Another thing I did in my ER plan was to separate my income taxes into two parts - the "Basic" taxes and the "Excess" taxes. The Basic taxes are those I pay on the normal, predictable investment earnings such as monthly or quarterly dividends from my various taxable mutual funds. These are the ones I build into my ER budget. The Excess taxes are those I would pay on the more erratic and unpredictable investment earnings such as cap gain distributions, especially the rare short-term cap gains distributions which are treated like ordinary dividends. If I receive a lot of these, I know I will have the money to pay for them because it will come out of those earnings in one way or another. In 2010, for example, I had a huge spike in those erratic distributions so while I had a minor cash flow issue (I reinvested them) I knew they would not bust my budget.

I also agree with pb4uski that $48k in annual expenses seems a bit high. Is this for only one person, as you seem to imply, or for a couple? My annual expenses are around half of that (for one person). As pb4uski mentioned, being eligible for Obamacare subsidies will increase a lot if you can get that income lower.
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Old 07-26-2013, 09:30 AM   #7
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Scrabbler1, How were you able to move 1/3 of the nest egg from tax-advantaged to taxable? And just a logistics question. I'm assuming you put up the ER flag around the holidays and start the moving of money around after Jan 1st when you are actually in a zero income tax bracket assuming work does not suck you back in and you end up making a pile of money the very first year you retire. Or am I missing something there?
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Old 07-26-2013, 09:47 AM   #8
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I actually do the opposite - I do virtually nothing until late December. In early December, I prepare my tax return so I have a really good idea of my tax situation and how much in cap gains or tIRA conversions I can do. I update it in late December once I know what my qualified dividends and capital gains distributions are for the year. Then I pull the trigger. Last year, I did some significant stock transactions on Dec 31 to take advantage of 0% capital gains rate and reset my cost basis.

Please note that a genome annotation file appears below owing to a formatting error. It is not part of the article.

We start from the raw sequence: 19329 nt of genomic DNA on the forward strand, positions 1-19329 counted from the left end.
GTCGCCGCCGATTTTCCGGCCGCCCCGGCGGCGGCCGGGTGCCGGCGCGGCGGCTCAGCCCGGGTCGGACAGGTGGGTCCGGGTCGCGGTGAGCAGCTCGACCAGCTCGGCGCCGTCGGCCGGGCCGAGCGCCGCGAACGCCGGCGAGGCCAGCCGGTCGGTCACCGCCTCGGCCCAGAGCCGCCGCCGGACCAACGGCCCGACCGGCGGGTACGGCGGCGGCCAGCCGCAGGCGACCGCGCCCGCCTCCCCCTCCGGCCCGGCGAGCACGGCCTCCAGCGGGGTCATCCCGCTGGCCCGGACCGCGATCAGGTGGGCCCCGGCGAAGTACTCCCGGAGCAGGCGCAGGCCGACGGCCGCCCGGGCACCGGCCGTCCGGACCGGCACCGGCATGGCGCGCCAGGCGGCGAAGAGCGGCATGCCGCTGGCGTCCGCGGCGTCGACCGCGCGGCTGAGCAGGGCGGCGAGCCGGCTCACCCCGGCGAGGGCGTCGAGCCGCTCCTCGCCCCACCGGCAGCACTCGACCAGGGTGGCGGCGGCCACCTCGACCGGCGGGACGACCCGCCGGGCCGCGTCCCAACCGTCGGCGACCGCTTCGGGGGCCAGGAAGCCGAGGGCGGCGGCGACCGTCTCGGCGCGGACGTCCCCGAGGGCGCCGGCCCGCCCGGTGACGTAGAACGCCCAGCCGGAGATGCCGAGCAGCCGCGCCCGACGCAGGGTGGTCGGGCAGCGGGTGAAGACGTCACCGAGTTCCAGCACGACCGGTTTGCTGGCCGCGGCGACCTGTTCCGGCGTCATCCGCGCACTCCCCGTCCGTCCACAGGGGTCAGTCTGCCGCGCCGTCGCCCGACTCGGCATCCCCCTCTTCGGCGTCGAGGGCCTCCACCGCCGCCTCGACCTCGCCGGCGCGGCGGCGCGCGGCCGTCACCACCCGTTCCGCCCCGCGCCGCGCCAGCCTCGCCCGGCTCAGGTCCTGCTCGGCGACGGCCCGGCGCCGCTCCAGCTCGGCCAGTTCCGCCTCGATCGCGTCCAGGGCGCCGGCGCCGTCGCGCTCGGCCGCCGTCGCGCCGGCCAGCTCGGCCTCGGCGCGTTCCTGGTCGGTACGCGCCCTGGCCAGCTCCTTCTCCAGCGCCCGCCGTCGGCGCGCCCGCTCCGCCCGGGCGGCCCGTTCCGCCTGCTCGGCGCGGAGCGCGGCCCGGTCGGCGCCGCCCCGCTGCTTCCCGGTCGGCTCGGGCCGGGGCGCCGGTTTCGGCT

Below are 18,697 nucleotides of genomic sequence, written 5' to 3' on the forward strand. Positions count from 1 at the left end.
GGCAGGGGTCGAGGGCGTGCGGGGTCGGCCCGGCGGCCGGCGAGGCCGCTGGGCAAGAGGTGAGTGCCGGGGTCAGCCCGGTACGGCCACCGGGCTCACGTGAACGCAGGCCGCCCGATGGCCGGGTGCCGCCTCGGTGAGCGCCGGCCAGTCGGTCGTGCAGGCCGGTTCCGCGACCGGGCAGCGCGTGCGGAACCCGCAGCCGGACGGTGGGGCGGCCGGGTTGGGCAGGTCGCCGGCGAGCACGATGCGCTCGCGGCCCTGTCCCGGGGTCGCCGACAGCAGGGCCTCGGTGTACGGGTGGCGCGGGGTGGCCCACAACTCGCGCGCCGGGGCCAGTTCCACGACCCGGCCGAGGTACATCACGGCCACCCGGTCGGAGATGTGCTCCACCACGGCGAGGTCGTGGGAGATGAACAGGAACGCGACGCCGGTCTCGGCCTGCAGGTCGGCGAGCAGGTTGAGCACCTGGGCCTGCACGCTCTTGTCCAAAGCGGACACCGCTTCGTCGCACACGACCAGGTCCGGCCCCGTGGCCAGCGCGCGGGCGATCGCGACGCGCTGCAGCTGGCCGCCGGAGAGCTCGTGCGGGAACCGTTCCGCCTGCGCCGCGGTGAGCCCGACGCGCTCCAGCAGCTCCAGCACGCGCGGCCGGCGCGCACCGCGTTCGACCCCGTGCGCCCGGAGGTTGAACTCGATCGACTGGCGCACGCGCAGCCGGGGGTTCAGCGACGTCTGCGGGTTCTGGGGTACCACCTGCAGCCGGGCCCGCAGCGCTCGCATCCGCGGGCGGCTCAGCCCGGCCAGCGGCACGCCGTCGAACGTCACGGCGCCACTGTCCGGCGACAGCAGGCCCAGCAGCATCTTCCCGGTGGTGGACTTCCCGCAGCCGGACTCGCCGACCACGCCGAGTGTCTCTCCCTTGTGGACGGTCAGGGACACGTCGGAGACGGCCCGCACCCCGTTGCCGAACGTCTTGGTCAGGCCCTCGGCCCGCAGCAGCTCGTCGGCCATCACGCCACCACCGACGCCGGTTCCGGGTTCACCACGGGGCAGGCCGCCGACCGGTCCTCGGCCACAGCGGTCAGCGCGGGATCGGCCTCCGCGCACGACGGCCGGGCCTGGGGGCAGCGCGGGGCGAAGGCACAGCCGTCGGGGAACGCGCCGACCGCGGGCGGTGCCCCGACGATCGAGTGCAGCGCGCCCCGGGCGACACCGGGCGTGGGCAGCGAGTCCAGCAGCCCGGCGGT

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Old 07-26-2013, 10:40 AM   #9
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Scrabbler1, How were you able to move 1/3 of the nest egg from tax-advantaged to taxable? And just a logistics question. I'm assuming you put up the ER flag around the holidays and start the moving of money around after Jan 1st when you are actually in a zero income tax bracket assuming work does not suck you back in and you end up making a pile of money the very first year you retire. Or am I missing something there?
The game is usually converting money from taxable IRA to Roth, waiting 5 years and then taking out the amount of your principal tax free. You would need taxable or other funds to last you through the first 5 years, after that you could just take out each year's Roth conversion principal for living expenses. I deally you would wait until after you quit to start the conversions to stay in a low tax bracket.
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Old 07-26-2013, 12:22 PM   #10
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Scrabbler1, How were you able to move 1/3 of the nest egg from tax-advantaged to taxable? And just a logistics question. I'm assuming you put up the ER flag around the holidays and start the moving of money around after Jan 1st when you are actually in a zero income tax bracket assuming work does not suck you back in and you end up making a pile of money the very first year you retire. Or am I missing something there?
The big blob of money I moved came from cashing out about $300k in company stock. I used NUA (Net Unrealized Appreciation) to liquidate the stock so I would pay federal income taxes at only the long-term cap gains rate (15%) which was most of the stock's value. The presence of this huge cap gain did trigger the AMT on the rest of my rather small income. I ended up paying about 25% overall which included state income taxes and AMT taxes, a lot better than cashing out the 401k and losing half of the account.

I announced my resignation in late September and took the cash in early November, a week after my last day which was October 31st. I paid enough estimated taxes in late December and early January to avoid any penalties, then paid the rest of it in April (2009).
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Old 07-26-2013, 01:37 PM   #11
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Ok. We're getting to the good stuff now. This is fascinating and I can't hardly wait for the next reply!

I get the Roth conversion but you are right, convert it while you are retired and use the reduced tax bracket to your advantage. But you still have to wait 5 years to start tapping that source. Meaning I would need to figure out how to stretch $150k taxable accounts for that period (doable with some minimal added income on the side). So, my 51 to 59.5 gap is now reduced to 51-56. Would anyone have experience with 72t? Does that have to be in effect from 51 to 59.5 or can you just use it for 51-56? And what are the tax implications of 72t?